Though the crisis in Ukraine remains a domestic conflict between the majority of citizens in the west who favor ties with Brussels and those in east who seek autonomy, independence or ascension into the Russian Federation, the growing internationalization of the conflict risks an irreversible escalation.
The recent Nato exercises in the Estonian frontier town of Narva that saw a parade of military hardware laden with American flags some 300 yards from Russia’s border, prompting counter-exercises from Moscow, is indicative of the increasingly provocative measures being taken. As the neo-conservative faction in Washington essentially steers the Obama administration’s policy, the idea of a Cold War-style stand-off between Russia and Nato grows ever more plausible.
Crimes against Humanity in Donbass: Ukraine Government Uses Ballistic Missile against its Own People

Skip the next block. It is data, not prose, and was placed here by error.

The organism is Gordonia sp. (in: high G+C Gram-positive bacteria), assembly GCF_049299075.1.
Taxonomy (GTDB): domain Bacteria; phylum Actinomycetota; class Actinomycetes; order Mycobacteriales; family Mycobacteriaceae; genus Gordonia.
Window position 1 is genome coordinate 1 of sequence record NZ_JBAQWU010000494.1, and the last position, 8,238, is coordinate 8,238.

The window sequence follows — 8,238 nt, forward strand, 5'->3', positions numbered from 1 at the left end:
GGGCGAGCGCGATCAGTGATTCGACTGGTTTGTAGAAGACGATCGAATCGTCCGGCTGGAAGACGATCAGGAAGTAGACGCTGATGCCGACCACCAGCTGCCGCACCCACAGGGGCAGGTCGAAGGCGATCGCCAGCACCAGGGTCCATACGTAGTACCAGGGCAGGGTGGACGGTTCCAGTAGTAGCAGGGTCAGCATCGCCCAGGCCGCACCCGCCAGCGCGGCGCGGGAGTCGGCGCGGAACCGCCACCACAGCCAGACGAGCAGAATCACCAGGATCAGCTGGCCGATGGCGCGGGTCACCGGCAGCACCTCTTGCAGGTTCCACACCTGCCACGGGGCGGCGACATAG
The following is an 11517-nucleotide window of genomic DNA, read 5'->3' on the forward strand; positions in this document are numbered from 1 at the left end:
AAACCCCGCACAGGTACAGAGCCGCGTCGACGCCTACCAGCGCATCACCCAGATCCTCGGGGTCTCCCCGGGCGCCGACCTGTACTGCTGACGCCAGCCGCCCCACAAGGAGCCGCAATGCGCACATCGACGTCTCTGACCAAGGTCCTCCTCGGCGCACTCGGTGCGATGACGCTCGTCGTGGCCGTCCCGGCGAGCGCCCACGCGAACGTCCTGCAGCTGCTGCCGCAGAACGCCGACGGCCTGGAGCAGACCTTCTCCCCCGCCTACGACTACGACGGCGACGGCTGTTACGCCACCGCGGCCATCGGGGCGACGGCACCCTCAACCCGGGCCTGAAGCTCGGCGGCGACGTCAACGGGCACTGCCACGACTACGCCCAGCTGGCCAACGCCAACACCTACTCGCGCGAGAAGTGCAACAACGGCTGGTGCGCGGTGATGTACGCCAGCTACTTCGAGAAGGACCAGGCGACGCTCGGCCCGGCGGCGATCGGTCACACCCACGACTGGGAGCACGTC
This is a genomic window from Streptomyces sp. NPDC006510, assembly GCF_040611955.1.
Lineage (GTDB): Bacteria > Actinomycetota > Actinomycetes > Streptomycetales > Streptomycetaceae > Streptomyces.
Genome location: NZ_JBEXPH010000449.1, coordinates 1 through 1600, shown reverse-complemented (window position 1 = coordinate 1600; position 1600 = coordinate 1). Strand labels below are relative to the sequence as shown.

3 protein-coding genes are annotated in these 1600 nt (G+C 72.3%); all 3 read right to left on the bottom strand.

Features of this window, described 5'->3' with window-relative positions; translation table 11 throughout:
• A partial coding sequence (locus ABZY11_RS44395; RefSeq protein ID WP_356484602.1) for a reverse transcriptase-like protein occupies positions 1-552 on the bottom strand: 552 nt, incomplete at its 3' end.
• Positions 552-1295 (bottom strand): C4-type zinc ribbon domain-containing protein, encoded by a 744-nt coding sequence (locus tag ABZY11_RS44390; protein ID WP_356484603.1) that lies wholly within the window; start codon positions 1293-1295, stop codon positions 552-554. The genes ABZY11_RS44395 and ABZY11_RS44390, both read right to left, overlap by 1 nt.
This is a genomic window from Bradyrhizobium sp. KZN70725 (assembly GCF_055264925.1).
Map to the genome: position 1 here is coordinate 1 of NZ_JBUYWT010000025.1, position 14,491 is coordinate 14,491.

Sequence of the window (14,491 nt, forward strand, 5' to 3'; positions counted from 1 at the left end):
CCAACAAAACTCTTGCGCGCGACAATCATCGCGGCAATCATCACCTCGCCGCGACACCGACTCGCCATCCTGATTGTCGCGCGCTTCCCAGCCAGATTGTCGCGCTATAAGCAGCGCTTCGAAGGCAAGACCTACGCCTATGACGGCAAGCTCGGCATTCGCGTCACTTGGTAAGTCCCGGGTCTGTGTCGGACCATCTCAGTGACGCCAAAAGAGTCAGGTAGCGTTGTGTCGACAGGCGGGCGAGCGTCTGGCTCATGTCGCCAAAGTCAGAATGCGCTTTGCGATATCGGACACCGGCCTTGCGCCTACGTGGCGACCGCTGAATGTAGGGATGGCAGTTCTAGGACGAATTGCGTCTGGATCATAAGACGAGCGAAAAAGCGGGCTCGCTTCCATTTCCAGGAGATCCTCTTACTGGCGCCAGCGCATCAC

Neo-Nazis Travelling to Ukraine to Fight Against “Separatists” and Establish a “Fascist Dictatorship”
The victims were people of various nationalities from all walks of life, whose untimely demise represents an escalation that will almost certainly lead to a wider internationalization of the civil war in Ukraine, which threatens to further deteriorate relations between Russia and the United States.
Ukraine’s war has polarized ethnic Ukrainians living in agricultural west of the country who favor integration into the European Union’s orbit, and those in the Russian-speaking industrialized southeast of the country who either support greater autonomy from Kiev or a peaceful integration into the Russian Federation following the example of Crimea.